NBC News said on its website that 39-year-old Engel and his team were kidnapped shortly after crossing the border from Turkey into Syria on Thursday. They were blindfolded and bound, but otherwise not physically harmed. The group was transported in the back of a truck to a location believed to be near the small town of Maarrat Misrin in northern Idlib province.
On Monday, the group was being driven to a new location when the kidnappers ran into a checkpoint manned by members of the Ahrar al-Sham brigade, a Syrian rebel group. A firefight ensued, killing two of the captors, the report said.
"After being kidnapped and held for five days inside Syria by an unknown group, NBC News Chief Foreign Correspondent Richard Engel and his production crew members have been freed unharmed," NBC said in a statement. "We are pleased to report they are safely out of the country."
The network did not identify the other colleagues but said the team crossed back into Turkey on Tuesday.
NBC had not been able to contact the team until learning that they had been freed on Monday, nbcnews.com said. The report said there was no claim of responsibility, no contact with the captors and no request for ransom during the time the crew was missing. They crossed back into Turkey on Tuesday.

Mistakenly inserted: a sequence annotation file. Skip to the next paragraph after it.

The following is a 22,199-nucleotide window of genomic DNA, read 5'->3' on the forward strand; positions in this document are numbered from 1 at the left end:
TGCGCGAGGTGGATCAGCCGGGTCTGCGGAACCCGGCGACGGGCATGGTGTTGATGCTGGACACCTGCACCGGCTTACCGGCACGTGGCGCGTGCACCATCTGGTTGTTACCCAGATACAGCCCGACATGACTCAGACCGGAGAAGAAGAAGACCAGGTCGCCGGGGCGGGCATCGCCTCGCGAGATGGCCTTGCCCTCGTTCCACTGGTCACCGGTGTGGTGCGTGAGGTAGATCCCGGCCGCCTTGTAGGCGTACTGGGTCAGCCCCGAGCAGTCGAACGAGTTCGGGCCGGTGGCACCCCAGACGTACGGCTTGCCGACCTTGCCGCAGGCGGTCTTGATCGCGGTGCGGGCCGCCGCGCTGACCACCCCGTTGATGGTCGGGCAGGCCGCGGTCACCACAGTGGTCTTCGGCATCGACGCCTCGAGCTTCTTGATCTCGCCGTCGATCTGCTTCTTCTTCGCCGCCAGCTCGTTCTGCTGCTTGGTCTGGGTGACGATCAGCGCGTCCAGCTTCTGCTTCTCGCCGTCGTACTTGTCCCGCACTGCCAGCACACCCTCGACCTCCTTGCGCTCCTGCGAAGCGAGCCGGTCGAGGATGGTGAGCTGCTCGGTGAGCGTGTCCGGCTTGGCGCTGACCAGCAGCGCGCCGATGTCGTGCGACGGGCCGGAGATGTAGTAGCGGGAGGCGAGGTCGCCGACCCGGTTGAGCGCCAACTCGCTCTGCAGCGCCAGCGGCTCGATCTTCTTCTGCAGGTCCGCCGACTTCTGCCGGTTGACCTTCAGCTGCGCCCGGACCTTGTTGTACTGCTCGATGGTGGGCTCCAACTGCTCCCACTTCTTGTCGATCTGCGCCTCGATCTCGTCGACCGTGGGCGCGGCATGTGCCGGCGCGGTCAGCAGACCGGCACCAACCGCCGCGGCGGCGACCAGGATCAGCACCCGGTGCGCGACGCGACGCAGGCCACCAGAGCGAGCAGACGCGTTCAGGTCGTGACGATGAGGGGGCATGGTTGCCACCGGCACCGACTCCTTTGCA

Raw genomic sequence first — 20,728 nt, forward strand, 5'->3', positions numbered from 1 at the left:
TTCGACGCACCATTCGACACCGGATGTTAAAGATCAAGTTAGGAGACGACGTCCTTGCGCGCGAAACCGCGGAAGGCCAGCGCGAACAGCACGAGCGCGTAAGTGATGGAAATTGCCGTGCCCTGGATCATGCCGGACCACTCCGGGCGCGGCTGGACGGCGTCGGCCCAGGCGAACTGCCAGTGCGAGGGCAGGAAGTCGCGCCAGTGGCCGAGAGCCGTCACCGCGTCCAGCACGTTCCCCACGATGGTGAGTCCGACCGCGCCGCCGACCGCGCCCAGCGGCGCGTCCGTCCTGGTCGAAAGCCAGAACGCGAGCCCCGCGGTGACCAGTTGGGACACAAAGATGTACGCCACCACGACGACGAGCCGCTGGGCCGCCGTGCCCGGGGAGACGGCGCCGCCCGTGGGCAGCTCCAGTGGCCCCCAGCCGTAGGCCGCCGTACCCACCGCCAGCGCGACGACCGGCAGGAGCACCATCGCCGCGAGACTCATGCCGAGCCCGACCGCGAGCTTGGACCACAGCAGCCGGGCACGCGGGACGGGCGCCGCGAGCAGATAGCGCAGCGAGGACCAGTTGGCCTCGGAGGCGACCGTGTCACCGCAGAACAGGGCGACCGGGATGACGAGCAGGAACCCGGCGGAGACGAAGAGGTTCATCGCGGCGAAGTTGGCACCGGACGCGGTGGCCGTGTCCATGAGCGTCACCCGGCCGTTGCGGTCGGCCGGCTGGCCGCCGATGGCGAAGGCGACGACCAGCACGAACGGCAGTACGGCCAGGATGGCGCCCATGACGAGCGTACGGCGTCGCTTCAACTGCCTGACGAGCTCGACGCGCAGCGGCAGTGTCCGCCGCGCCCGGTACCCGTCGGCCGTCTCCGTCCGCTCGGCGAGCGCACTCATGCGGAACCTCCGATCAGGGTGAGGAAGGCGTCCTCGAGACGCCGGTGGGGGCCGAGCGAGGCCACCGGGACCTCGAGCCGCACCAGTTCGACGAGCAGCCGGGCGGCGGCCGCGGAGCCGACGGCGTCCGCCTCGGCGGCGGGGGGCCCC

The Syrian government has barred most foreign media coverage of the civil war in Syria, which has killed more than 40,000 people since the uprising began in March 2011. Those journalists whom the regime has allowed in are tightly controlled in their movements by Information Ministry minders. Many foreign journalists sneak into Syria illegally with the help of smugglers.
Several journalists have been killed covering the conflict. Among them are award-winning French TV reporter Gilles Jacquier, photographer Remi Ochlik and Britain's Sunday Times correspondent Marie Colvin. Also, Anthony Shadid, a correspondent for The New York Times, died after an apparent asthma attack while on assignment in Syria.
Engel joined NBC in 2003 and was named chief foreign correspondent in April 2008. He previously worked as a freelance journalist for ABC News, including during the U.S. invasion of Iraq. He has lived in the Middle East since he graduated from Stanford University in 1996, according to his biography from NBC. He speaks and reads fluent Arabic.